Tackle and Tactics.
I thought it might be interesting to say a bit about sea fishing in Australia. We spent time in both Western Australia and Queensland and, as far as I could tell, the general approach seemed to be the same in both. Of course in two weeks it would be impossible to get a rounded view of the fishing on a whole continent but here goes.
THINK LIKE A FISH Part 33 Fishing in Australia.
Of course the basic interest in fishing is the same everywhere in the world. The adrenaline rush when you feel that initial tap on the line and the excitement of the first view of your catch as it comes to the surface are universal. However, the people I met down under seemed to be much more interested in filling the frying pan than we are. There are obviously big fish to be caught over there and from what I was told the sport can be fantastic but almost everyone I met was more concerned with the eating qualities of the catch than in its battling capabilities.
The tackle shops were packed with lures. Plugs were by far the most common but the bulk of them were obviously designed for trolling or deep water spinning. The fact that the lures on sale were every colour under the sun suggests that the actual colour used may not matter very much. Despite the wide availability of lures, during my stay I only saw one person other than myself using spinning gear, everyone else was legering with bits of prawn, fish, meat or bread. Handlines were still much in evidence and sidecast reels, such as the Alvey, were very popular. Clearly both are effective. The tackle invariably consisted of, fairly hefty (20-30lb?) monofilament, a simple weight of one or two ounces and a short trace with a size six hook (bigger for big baits). Gang hooks (three or four hooks linked in a row, bend to eye) are widely used for big baits (eg whole sardines) where we would use a double hook tackle.
Usually the hook was baited with a small cube of bait (prawn etc.), slung out and left until something took it. Many species were caught on these basic rigs but one of the most popular catches was whiting. Although they look a bit like our own whiting the Australian ones are quite different and there are four or five species. The whiting were generally on the small side but anything close to the size limit was dropped into a bucket of sea water and retained.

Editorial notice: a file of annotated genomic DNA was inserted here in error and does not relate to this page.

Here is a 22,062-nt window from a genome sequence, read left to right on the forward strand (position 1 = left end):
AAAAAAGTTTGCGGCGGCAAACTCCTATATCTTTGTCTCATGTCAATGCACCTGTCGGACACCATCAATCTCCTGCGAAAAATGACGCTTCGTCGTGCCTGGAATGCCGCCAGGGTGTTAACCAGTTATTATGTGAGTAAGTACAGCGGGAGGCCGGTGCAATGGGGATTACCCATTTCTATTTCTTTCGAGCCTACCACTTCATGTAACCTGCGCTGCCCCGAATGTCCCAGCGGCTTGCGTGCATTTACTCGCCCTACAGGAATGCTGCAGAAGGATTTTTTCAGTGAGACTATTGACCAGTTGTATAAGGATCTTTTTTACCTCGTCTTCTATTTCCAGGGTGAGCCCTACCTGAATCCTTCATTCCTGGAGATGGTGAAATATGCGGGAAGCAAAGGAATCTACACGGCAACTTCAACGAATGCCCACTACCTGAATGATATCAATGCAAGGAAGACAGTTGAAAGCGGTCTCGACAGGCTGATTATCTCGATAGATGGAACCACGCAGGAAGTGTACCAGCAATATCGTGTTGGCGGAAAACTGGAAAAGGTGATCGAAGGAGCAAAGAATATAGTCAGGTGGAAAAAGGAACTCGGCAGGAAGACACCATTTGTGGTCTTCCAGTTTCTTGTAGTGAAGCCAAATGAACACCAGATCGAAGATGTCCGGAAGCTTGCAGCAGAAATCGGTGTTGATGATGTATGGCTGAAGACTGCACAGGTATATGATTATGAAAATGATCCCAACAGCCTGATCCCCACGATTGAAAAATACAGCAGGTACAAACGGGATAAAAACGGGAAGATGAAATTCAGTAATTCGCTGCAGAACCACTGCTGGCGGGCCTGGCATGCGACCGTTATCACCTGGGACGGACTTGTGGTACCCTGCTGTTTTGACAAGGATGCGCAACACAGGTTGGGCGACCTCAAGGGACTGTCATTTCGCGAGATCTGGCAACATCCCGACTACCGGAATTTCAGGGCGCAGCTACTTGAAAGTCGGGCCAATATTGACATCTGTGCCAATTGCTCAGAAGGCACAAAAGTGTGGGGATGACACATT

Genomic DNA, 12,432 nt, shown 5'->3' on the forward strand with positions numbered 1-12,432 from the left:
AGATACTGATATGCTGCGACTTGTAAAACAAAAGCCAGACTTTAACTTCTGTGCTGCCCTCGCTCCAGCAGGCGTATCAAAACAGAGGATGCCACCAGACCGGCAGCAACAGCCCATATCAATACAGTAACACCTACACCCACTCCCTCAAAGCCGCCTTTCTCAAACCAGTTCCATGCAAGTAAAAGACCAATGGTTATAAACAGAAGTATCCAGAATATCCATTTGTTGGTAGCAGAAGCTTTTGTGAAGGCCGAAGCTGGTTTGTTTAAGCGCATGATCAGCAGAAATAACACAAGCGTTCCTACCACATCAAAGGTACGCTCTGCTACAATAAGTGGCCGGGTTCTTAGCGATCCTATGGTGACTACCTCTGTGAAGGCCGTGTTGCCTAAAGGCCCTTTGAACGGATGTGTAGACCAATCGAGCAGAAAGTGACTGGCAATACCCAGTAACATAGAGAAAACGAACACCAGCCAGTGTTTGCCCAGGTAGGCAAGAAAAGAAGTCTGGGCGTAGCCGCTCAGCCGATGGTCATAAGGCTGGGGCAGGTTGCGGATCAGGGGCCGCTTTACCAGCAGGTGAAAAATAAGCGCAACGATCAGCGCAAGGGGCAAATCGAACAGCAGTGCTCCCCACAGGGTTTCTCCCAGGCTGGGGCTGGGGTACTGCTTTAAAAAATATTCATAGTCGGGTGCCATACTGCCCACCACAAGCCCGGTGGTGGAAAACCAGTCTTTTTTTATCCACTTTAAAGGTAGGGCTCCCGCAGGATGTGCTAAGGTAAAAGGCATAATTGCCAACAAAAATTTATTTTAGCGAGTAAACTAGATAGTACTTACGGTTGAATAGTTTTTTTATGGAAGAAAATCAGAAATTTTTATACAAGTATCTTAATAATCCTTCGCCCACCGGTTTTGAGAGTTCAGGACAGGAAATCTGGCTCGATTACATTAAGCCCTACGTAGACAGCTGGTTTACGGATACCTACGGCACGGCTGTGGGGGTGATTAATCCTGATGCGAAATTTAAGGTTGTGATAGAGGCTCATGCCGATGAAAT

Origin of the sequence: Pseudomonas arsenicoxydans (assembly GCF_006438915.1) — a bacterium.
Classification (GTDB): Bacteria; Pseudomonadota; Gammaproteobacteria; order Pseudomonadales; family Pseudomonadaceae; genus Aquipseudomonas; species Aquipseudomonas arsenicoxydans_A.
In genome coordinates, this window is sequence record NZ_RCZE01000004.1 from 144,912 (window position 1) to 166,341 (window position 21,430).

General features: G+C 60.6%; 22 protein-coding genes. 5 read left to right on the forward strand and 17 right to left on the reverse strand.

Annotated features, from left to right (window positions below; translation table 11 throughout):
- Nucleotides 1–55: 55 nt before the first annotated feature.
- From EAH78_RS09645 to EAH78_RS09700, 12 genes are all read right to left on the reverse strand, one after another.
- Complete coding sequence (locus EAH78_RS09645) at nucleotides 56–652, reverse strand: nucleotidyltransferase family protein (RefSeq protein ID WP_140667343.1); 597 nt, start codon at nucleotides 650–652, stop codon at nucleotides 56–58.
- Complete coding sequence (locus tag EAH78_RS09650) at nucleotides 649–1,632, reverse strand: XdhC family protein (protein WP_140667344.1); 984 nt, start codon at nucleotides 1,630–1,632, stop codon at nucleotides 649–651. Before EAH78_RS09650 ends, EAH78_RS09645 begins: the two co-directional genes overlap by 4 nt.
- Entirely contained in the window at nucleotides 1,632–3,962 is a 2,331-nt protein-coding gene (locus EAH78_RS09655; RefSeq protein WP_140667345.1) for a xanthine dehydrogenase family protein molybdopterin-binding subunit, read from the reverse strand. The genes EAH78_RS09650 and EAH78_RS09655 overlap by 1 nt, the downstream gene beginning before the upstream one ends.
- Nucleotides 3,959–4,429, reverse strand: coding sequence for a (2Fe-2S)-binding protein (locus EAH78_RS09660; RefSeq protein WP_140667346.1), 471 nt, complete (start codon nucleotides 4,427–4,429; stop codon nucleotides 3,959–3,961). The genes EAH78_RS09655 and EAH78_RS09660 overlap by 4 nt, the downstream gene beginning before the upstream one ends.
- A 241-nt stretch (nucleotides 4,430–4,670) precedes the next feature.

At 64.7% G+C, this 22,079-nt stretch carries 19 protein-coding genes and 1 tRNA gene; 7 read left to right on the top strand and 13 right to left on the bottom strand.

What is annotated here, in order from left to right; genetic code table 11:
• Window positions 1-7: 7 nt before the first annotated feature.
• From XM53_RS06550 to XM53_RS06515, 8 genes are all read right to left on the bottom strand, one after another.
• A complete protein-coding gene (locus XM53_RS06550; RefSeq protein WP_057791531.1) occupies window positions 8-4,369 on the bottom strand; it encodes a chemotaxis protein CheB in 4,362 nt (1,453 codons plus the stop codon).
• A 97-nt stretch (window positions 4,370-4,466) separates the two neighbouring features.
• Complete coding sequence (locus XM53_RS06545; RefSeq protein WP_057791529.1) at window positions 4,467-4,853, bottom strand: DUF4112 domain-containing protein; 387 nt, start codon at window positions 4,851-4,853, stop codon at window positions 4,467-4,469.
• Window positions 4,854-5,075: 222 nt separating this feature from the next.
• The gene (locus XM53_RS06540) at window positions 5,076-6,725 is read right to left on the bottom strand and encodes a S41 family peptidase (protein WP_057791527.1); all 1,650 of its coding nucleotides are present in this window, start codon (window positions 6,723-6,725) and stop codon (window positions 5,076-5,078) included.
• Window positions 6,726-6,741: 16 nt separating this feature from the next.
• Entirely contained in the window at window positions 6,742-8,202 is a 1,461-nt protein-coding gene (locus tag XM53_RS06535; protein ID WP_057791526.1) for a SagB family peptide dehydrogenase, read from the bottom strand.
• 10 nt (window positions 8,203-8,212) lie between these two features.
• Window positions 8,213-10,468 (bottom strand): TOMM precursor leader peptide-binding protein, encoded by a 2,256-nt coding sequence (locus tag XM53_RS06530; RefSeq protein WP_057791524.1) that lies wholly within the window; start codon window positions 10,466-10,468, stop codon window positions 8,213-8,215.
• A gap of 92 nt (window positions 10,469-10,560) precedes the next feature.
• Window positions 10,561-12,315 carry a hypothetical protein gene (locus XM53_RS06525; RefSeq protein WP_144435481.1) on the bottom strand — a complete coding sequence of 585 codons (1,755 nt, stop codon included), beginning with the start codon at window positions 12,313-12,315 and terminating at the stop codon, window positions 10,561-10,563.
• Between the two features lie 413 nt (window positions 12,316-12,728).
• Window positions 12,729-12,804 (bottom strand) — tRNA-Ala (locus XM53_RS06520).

The range of species available, both in the Pacific and the Indian Ocean, is mind boggling and many of them will take legered chunks of prawn but the anglers are pretty selective about what they keep. Wrasse and their relatives are usually discarded as are goatfish (red mullet) and grey mullet. The ubiquitous whiting, flatheads, brim (bream) and pike (barracuda species) were all regarded as prime eating fish. I have to say that while we were there I tried 'whiting', barramundi, flathead, 'pike', 'herring' and spanish mackerel with my chips and only the latter was what I would call tasty (a nice piece of haddock would probably be preferable to any of them). Of course this may be unfair as restaurant fish may not be top quality or freshness, however I can only tell it as I found it.
The fish which are eaten are all protected by size limits and bag limits, both of which seem pretty generous. Crabs, crawfish, oysters and mussels (also popular catches in dropnets or by hand collection) are also protected from over exploitation.
For the boat angler, fish attracting devices (FADs) have been deployed out at sea and provide good marks for those in search of dolphin fish and other large game species.
If you have any comments or questions about fish, methods, tactics or 'what have you.' get in touch with me by sending an E-MAIL to - firstname.lastname@example.org
Think like a fish.
Fishing in Australia.
The Swan River, Perth.